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The Problem with @MrCPT

For starters, I was struggling with including his name (or Twitter handle), but the world deserves to know.

It’s been a week since his tasteless tweet, so I thought that there were still connections to general attitudes and the perceptions of reactions that one could make.

Who is he? This is, in all honestly, not that important. What is important is the influence he wields. With 8,000+ followers in Twitter and connections to brands, he certainly has a voice and some power. This could be seen as a microcosm for even bigger celebs with more followers, and potential for influence, who should be held to account.

To step back for a second; @MrCPT in this instance could really be replaced with Chris Brown and other public figures, like the recent Justine Sacco, with influence who have displayed similar disdain, but I’ll explain that. The reason for the focus on this “Tweleb” is because the latest incident is recent, and local.

His tweet read: “how much would I have to pay you to pomp honey boo boo?”

For those who are not aware, Honey Boo Boo, as she is called is an American reality TV star. She is also a child.

He apologised and said that his friend took his phone without his knowledge and sent out that tweet.

I, for one, am all for second chances, but based on his past behaviour, this is hard to swallow. With my Chris Brown comparison, the act (abuse) was different, but the unrepentant reaction was eerily similar. Instead of humbling himself and admitting that he was wrong, he went on the rampage. This time, he seemed cold and resolute. The apology smacked of an attitude that says, it is what is, now accept and move on.

He said: “a) my phone was unattended b) my douche mate uploaded a kak tweet c) apologies if it offended you d) have a good night.”

The previous incident was also a tweet that he, not a friend, sent out. This one also caused a storm of slut shaming controversy, and more sincere apologies.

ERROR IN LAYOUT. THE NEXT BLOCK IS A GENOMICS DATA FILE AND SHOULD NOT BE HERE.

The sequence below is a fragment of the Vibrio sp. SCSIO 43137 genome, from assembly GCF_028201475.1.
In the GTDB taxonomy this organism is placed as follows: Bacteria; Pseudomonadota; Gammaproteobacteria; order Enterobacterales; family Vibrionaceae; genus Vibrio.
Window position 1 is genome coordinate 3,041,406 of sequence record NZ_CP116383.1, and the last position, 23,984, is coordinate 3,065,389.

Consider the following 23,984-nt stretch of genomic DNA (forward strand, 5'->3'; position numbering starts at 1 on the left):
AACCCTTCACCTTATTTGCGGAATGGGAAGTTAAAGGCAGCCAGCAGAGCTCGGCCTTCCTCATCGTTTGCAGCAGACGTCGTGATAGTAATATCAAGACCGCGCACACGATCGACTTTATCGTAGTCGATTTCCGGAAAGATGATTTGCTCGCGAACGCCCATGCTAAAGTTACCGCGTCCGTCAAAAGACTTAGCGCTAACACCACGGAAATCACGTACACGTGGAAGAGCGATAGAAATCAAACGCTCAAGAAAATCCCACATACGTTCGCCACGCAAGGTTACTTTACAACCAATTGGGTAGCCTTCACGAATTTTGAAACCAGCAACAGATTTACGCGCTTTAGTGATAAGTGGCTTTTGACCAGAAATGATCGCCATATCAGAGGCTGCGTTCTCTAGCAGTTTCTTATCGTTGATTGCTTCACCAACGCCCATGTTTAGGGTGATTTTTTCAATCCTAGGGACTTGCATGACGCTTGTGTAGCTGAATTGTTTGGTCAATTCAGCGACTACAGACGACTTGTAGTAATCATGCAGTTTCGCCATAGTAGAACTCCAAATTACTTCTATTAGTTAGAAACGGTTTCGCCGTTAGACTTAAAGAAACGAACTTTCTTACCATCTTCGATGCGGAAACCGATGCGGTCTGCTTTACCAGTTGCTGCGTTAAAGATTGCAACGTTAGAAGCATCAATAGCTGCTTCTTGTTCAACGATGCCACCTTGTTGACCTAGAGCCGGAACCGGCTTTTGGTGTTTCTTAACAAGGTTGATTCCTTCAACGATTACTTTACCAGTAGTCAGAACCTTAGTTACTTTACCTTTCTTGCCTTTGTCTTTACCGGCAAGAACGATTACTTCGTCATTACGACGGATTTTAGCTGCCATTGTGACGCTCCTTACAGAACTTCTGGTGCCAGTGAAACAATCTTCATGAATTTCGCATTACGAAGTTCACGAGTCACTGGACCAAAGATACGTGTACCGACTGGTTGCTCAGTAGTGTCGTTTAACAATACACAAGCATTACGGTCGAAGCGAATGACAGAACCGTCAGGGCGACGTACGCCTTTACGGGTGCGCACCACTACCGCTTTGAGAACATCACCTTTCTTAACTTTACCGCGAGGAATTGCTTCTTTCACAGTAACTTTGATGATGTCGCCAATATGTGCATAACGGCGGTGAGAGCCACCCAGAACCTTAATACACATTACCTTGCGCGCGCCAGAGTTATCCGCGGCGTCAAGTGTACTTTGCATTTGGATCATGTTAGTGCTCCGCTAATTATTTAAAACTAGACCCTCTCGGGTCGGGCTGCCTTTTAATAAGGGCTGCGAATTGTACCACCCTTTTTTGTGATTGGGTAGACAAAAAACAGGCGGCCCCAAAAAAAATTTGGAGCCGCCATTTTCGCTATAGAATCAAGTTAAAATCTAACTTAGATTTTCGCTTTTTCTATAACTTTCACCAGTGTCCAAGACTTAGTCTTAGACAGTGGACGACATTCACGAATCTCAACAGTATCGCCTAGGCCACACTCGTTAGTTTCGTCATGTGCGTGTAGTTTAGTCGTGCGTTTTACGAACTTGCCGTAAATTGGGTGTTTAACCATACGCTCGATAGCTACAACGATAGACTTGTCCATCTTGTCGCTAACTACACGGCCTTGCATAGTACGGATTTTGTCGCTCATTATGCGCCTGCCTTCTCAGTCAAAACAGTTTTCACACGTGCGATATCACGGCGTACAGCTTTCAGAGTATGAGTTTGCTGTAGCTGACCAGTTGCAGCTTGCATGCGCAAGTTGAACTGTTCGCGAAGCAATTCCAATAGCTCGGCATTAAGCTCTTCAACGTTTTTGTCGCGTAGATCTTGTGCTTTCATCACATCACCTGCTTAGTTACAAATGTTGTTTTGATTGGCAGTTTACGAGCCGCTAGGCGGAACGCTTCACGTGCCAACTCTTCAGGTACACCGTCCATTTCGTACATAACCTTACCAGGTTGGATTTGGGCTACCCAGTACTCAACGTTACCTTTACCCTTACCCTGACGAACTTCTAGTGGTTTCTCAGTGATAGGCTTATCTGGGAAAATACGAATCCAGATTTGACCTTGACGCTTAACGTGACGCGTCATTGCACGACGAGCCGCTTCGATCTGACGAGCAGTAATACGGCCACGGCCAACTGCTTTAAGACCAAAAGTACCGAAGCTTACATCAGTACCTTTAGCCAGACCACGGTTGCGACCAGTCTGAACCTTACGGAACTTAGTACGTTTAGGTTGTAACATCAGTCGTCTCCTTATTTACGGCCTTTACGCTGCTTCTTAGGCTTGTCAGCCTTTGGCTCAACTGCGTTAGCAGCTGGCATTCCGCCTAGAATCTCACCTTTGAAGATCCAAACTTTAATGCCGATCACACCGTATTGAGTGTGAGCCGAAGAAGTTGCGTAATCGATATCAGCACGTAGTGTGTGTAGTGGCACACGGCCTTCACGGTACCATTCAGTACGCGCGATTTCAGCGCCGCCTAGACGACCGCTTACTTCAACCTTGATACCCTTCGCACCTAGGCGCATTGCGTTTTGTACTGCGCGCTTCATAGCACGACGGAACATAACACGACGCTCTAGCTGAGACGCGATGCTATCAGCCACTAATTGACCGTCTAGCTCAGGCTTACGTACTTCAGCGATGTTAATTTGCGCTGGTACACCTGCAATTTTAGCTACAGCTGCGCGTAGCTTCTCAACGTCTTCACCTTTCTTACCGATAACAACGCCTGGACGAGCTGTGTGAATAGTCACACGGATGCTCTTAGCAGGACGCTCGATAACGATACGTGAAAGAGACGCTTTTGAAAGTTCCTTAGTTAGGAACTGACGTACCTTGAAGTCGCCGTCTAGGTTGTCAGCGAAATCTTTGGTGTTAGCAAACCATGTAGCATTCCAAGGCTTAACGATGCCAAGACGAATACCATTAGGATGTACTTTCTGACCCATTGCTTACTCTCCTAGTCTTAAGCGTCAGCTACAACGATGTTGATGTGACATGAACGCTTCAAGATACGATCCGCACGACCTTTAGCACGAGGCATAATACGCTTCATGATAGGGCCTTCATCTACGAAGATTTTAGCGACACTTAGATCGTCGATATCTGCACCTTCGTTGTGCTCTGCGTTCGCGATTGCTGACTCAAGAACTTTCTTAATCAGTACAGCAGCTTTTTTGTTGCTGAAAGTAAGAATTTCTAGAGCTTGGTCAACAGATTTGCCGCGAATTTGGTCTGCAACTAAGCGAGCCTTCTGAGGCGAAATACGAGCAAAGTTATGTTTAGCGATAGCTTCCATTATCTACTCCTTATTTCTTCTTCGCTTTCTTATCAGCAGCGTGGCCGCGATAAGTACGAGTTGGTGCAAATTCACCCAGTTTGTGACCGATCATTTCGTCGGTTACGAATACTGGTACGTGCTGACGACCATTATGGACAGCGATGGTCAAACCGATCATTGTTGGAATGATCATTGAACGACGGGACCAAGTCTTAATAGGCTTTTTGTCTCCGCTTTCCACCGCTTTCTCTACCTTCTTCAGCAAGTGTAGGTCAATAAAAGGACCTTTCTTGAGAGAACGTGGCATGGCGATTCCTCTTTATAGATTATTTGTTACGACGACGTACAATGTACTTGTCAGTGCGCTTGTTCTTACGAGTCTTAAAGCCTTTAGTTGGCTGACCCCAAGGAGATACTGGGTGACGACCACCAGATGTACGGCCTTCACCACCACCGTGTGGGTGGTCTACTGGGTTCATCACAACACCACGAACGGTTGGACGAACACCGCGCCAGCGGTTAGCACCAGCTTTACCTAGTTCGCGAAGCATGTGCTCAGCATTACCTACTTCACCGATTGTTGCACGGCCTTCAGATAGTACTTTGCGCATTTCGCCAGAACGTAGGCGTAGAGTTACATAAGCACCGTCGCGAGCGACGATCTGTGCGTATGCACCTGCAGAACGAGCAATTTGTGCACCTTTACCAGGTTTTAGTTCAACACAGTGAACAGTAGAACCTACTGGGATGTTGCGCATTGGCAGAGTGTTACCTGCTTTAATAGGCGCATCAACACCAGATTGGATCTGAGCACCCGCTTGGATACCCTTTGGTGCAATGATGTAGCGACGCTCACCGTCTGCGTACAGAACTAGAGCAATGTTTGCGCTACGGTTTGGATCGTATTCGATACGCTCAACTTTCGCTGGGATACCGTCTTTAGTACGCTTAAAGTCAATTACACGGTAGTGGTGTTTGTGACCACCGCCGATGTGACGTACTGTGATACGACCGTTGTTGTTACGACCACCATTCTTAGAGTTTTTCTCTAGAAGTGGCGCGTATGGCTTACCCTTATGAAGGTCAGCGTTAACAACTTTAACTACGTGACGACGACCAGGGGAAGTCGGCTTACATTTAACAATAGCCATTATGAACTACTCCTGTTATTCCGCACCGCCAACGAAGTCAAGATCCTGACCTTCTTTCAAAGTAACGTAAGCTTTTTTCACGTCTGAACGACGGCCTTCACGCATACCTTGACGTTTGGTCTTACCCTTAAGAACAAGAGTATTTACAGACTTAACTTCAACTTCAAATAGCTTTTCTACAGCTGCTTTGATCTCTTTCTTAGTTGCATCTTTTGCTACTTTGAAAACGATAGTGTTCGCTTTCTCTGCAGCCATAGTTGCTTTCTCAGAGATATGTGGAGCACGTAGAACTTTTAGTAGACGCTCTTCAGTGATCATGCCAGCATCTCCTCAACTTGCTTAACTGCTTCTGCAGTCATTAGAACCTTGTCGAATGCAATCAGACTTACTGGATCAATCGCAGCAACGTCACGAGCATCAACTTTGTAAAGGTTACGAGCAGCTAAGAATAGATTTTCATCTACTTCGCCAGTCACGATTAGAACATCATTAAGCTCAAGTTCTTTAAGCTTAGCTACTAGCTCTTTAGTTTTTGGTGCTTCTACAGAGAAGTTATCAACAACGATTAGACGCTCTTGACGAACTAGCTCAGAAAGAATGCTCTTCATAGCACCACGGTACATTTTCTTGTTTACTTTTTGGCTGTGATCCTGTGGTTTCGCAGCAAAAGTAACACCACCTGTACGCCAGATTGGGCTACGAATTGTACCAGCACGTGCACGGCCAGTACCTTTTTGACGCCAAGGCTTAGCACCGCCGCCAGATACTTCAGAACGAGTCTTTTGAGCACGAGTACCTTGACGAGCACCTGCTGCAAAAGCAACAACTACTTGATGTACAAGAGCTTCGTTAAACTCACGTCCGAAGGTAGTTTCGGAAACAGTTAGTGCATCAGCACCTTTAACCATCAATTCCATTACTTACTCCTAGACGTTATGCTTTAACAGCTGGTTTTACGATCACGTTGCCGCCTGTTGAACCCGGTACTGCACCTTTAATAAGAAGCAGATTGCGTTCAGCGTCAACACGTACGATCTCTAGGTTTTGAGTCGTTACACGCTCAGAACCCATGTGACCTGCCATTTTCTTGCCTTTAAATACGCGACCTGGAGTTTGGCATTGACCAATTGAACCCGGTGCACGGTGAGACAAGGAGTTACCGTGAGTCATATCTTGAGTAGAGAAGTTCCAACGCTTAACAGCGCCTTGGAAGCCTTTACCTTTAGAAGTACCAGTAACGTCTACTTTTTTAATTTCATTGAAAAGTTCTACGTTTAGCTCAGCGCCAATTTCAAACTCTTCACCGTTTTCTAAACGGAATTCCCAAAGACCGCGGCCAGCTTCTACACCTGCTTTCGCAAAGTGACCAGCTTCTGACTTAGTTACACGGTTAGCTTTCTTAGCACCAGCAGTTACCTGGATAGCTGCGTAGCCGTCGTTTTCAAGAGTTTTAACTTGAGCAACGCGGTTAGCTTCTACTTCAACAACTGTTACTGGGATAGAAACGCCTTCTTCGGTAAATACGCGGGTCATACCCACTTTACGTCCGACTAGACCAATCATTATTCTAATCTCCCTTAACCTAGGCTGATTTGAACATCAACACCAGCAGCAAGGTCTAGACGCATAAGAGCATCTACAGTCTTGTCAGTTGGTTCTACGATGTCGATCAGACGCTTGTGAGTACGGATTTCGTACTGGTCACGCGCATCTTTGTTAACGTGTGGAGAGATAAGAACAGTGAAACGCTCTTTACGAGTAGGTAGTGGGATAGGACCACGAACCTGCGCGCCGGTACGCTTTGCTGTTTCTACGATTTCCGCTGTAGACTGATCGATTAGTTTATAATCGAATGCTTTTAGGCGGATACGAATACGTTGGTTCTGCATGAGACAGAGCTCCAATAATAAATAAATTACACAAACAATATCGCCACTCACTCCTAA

Instead of realising that what he said offended many, many people, he attacked them..

This incident, which will cease to exist in no time at all, speaks to the problem with our society. For one, are we not the company we keep? If his friend posted that tweet, then why did he not condemn said friend harshly? Many people would attest that they find that kind of language despicable, even if the person were a friend or family member (remember, what was said was basically paedophilia, in joke form, of course)

The problem is that while he has not condemned himself, nor his friend, neither has anyone else. Is this just the way that things go that we leave to the “Feminazis” and rape sympathisers to sort out? Surely it’s not our problem, he’s just a random blogger Twitter guy who can’t have that much of an effect on the world? But that’s exactly where we miss the mark. It starts with a joke, which emanates outward to apologist behaviour in perpetrators. How can we judge and condemn those who act abusively when we are all laughing about it?

Looking through his others tweets, there were examples of someone who does not seem to understand that he is a person of influence among brands and on Twitter. There, using words like “kunt” and “poes”, in any context, should not be tolerated.

 

 <p>Author <a href=”https://plus.google.com/102128103971030481396” target=”blank” rel=”author”>Jerome Cornelius</a></p>

Comments on: "The Problem with @MrCPT" (3)

  1. Brilliantly written as always!

    In Support,
    -M

    • Marky Maaaaark!! Thank you! So sorry for the late reply. Been super busy. Ja, this fool cant keep saying dumb stuff like this. I’m actually posting a sort of follow-up later.

  2. […] friend told me that my previous post about @MrCPT was not necessary and I should not have given him as many words as I did. This made me think about […]

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